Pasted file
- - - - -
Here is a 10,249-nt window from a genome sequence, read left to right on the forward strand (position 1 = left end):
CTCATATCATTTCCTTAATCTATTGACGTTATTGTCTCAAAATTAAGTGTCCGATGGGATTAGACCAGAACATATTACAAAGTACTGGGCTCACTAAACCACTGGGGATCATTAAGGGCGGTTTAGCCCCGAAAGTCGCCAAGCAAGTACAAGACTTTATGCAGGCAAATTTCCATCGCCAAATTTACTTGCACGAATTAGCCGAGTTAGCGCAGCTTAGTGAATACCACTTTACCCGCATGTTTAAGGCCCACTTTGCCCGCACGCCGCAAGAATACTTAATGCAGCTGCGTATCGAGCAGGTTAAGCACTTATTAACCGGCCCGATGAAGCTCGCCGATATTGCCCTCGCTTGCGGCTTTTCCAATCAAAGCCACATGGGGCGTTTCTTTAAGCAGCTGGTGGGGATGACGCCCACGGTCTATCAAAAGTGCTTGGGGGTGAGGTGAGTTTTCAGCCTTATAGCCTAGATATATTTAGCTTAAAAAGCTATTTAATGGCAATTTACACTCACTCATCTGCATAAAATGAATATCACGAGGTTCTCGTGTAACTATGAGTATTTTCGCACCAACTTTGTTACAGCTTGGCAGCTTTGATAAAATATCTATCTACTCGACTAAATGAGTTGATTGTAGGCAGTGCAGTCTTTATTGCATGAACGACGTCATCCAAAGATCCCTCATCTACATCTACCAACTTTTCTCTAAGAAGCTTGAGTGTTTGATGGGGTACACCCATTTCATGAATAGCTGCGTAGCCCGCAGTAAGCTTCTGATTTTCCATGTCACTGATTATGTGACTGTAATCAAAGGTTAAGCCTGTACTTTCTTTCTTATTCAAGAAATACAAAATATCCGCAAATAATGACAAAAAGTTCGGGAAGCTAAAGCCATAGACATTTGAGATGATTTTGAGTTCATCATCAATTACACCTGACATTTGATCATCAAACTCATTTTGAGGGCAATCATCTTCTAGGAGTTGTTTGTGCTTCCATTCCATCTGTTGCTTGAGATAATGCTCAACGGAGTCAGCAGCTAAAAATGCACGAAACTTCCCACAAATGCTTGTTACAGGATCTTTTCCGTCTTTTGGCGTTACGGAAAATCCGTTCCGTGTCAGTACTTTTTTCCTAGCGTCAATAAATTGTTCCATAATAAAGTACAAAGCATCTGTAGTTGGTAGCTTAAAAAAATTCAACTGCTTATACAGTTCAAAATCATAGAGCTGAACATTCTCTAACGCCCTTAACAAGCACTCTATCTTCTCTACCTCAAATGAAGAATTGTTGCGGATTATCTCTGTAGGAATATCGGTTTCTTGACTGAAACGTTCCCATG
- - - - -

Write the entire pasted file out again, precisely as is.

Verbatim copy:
Here is a 10,249-nt window from a genome sequence, read left to right on the forward strand (position 1 = left end):
CTCATATCATTTCCTTAATCTATTGACGTTATTGTCTCAAAATTAAGTGTCCGATGGGATTAGACCAGAACATATTACAAAGTACTGGGCTCACTAAACCACTGGGGATCATTAAGGGCGGTTTAGCCCCGAAAGTCGCCAAGCAAGTACAAGACTTTATGCAGGCAAATTTCCATCGCCAAATTTACTTGCACGAATTAGCCGAGTTAGCGCAGCTTAGTGAATACCACTTTACCCGCATGTTTAAGGCCCACTTTGCCCGCACGCCGCAAGAATACTTAATGCAGCTGCGTATCGAGCAGGTTAAGCACTTATTAACCGGCCCGATGAAGCTCGCCGATATTGCCCTCGCTTGCGGCTTTTCCAATCAAAGCCACATGGGGCGTTTCTTTAAGCAGCTGGTGGGGATGACGCCCACGGTCTATCAAAAGTGCTTGGGGGTGAGGTGAGTTTTCAGCCTTATAGCCTAGATATATTTAGCTTAAAAAGCTATTTAATGGCAATTTACACTCACTCATCTGCATAAAATGAATATCACGAGGTTCTCGTGTAACTATGAGTATTTTCGCACCAACTTTGTTACAGCTTGGCAGCTTTGATAAAATATCTATCTACTCGACTAAATGAGTTGATTGTAGGCAGTGCAGTCTTTATTGCATGAACGACGTCATCCAAAGATCCCTCATCTACATCTACCAACTTTTCTCTAAGAAGCTTGAGTGTTTGATGGGGTACACCCATTTCATGAATAGCTGCGTAGCCCGCAGTAAGCTTCTGATTTTCCATGTCACTGATTATGTGACTGTAATCAAAGGTTAAGCCTGTACTTTCTTTCTTATTCAAGAAATACAAAATATCCGCAAATAATGACAAAAAGTTCGGGAAGCTAAAGCCATAGACATTTGAGATGATTTTGAGTTCATCATCAATTACACCTGACATTTGATCATCAAACTCATTTTGAGGGCAATCATCTTCTAGGAGTTGTTTGTGCTTCCATTCCATCTGTTGCTTGAGATAATGCTCAACGGAGTCAGCAGCTAAAAATGCACGAAACTTCCCACAAATGCTTGTTACAGGATCTTTTCCGTCTTTTGGCGTTACGGAAAATCCGTTCCGTGTCAGTACTTTTTTCCTAGCGTCAATAAATTGTTCCATAATAAAGTACAAAGCATCTGTAGTTGGTAGCTTAAAAAAATTCAACTGCTTATACAGTTCAAAATCATAGAGCTGAACATTCTCTAACGCCCTTAACAAGCACTCTATCTTCTCTACCTCAAATGAAGAATTGTTGCGGATTATCTCTGTAGGAATATCGGTTTCTTGACTGAAACGTTCCCATG